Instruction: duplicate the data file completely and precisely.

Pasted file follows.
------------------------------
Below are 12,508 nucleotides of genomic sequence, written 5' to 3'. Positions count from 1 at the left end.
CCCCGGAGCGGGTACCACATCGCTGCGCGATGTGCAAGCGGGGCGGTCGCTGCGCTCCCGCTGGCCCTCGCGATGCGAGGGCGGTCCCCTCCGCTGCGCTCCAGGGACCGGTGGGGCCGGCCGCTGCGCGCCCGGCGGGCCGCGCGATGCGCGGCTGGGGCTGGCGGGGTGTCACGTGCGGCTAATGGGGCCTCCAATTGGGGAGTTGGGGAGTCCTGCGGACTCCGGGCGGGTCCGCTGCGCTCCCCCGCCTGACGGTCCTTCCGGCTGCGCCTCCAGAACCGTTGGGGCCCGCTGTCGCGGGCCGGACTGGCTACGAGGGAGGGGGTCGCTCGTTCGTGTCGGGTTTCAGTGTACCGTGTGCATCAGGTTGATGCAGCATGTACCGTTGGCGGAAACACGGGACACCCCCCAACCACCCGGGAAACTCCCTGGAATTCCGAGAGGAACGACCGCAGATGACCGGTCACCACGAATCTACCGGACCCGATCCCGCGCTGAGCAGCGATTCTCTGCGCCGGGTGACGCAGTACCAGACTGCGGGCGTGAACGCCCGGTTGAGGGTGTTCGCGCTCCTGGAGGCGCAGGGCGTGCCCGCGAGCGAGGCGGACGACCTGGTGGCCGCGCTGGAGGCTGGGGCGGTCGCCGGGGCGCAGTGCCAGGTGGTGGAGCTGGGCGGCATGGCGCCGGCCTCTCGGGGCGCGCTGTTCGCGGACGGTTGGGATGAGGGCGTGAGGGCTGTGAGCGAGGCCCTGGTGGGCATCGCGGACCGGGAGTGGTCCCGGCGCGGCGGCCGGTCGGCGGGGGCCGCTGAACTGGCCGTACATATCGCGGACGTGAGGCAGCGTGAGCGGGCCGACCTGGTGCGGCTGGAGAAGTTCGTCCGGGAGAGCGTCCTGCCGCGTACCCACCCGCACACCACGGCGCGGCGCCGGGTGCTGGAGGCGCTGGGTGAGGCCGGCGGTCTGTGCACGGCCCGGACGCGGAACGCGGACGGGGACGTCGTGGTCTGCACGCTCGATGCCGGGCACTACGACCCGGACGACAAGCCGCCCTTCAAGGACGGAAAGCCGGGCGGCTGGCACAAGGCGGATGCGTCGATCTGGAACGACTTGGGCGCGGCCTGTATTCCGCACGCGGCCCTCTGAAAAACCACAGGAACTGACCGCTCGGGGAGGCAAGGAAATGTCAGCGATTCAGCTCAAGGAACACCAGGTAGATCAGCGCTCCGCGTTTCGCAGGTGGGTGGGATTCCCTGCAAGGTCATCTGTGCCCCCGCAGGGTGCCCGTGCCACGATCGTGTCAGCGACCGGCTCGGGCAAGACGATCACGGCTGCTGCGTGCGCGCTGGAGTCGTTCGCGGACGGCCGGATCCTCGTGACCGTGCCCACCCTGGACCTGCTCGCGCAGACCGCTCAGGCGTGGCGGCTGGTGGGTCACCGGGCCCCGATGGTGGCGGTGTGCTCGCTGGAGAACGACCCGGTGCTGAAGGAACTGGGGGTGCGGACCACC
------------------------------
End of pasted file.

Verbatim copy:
Below are 12,508 nucleotides of genomic sequence, written 5' to 3'. Positions count from 1 at the left end.
CCCCGGAGCGGGTACCACATCGCTGCGCGATGTGCAAGCGGGGCGGTCGCTGCGCTCCCGCTGGCCCTCGCGATGCGAGGGCGGTCCCCTCCGCTGCGCTCCAGGGACCGGTGGGGCCGGCCGCTGCGCGCCCGGCGGGCCGCGCGATGCGCGGCTGGGGCTGGCGGGGTGTCACGTGCGGCTAATGGGGCCTCCAATTGGGGAGTTGGGGAGTCCTGCGGACTCCGGGCGGGTCCGCTGCGCTCCCCCGCCTGACGGTCCTTCCGGCTGCGCCTCCAGAACCGTTGGGGCCCGCTGTCGCGGGCCGGACTGGCTACGAGGGAGGGGGTCGCTCGTTCGTGTCGGGTTTCAGTGTACCGTGTGCATCAGGTTGATGCAGCATGTACCGTTGGCGGAAACACGGGACACCCCCCAACCACCCGGGAAACTCCCTGGAATTCCGAGAGGAACGACCGCAGATGACCGGTCACCACGAATCTACCGGACCCGATCCCGCGCTGAGCAGCGATTCTCTGCGCCGGGTGACGCAGTACCAGACTGCGGGCGTGAACGCCCGGTTGAGGGTGTTCGCGCTCCTGGAGGCGCAGGGCGTGCCCGCGAGCGAGGCGGACGACCTGGTGGCCGCGCTGGAGGCTGGGGCGGTCGCCGGGGCGCAGTGCCAGGTGGTGGAGCTGGGCGGCATGGCGCCGGCCTCTCGGGGCGCGCTGTTCGCGGACGGTTGGGATGAGGGCGTGAGGGCTGTGAGCGAGGCCCTGGTGGGCATCGCGGACCGGGAGTGGTCCCGGCGCGGCGGCCGGTCGGCGGGGGCCGCTGAACTGGCCGTACATATCGCGGACGTGAGGCAGCGTGAGCGGGCCGACCTGGTGCGGCTGGAGAAGTTCGTCCGGGAGAGCGTCCTGCCGCGTACCCACCCGCACACCACGGCGCGGCGCCGGGTGCTGGAGGCGCTGGGTGAGGCCGGCGGTCTGTGCACGGCCCGGACGCGGAACGCGGACGGGGACGTCGTGGTCTGCACGCTCGATGCCGGGCACTACGACCCGGACGACAAGCCGCCCTTCAAGGACGGAAAGCCGGGCGGCTGGCACAAGGCGGATGCGTCGATCTGGAACGACTTGGGCGCGGCCTGTATTCCGCACGCGGCCCTCTGAAAAACCACAGGAACTGACCGCTCGGGGAGGCAAGGAAATGTCAGCGATTCAGCTCAAGGAACACCAGGTAGATCAGCGCTCCGCGTTTCGCAGGTGGGTGGGATTCCCTGCAAGGTCATCTGTGCCCCCGCAGGGTGCCCGTGCCACGATCGTGTCAGCGACCGGCTCGGGCAAGACGATCACGGCTGCTGCGTGCGCGCTGGAGTCGTTCGCGGACGGCCGGATCCTCGTGACCGTGCCCACCCTGGACCTGCTCGCGCAGACCGCTCAGGCGTGGCGGCTGGTGGGTCACCGGGCCCCGATGGTGGCGGTGTGCTCGCTGGAGAACGACCCGGTGCTGAAGGAACTGGGGGTGCGGACCACC